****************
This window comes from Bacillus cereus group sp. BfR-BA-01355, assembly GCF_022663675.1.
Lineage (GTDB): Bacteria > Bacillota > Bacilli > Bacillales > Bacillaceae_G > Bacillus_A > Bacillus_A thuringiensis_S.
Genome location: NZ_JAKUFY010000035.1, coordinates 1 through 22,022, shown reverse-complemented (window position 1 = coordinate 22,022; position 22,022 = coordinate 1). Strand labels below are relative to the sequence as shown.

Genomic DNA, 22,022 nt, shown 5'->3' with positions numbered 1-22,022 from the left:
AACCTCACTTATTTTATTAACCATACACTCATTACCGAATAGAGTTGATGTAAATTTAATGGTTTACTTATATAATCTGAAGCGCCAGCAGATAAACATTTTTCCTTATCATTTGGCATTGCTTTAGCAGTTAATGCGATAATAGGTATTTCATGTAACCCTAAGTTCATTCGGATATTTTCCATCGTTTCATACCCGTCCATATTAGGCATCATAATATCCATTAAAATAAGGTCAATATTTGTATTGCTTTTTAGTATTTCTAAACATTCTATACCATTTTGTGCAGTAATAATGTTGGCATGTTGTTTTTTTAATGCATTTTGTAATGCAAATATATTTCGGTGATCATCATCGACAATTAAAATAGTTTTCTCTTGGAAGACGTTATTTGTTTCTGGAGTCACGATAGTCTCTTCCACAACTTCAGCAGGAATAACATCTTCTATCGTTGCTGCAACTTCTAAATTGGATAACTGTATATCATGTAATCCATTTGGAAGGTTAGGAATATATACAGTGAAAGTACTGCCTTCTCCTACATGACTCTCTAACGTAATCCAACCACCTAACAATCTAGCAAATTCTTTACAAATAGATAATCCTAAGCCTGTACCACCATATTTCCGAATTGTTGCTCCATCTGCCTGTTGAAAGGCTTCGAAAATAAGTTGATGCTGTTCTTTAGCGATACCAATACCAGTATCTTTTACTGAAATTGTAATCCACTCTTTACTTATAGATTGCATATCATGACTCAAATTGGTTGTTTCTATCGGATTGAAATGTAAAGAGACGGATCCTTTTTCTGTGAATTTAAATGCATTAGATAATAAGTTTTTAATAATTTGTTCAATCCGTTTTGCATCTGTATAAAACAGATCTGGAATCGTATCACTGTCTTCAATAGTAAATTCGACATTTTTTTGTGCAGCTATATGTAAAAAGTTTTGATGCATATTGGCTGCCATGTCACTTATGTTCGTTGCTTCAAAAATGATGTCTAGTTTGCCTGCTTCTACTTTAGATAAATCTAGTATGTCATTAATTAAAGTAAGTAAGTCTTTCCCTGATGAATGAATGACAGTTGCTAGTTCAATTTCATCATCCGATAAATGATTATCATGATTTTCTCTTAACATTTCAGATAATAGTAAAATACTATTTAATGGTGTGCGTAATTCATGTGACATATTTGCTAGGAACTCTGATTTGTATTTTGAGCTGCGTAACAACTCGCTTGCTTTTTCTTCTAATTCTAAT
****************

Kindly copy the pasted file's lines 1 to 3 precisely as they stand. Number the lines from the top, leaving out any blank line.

This window comes from Bacillus cereus group sp. BfR-BA-01355, assembly GCF_022663675.1.
Lineage (GTDB): Bacteria > Bacillota > Bacilli > Bacillales > Bacillaceae_G > Bacillus_A > Bacillus_A thuringiensis_S.
Genome location: NZ_JAKUFY010000035.1, coordinates 1 through 22,022, shown reverse-complemented (window position 1 = coordinate 22,022; position 22,022 = coordinate 1). Strand labels below are relative to the sequence as shown.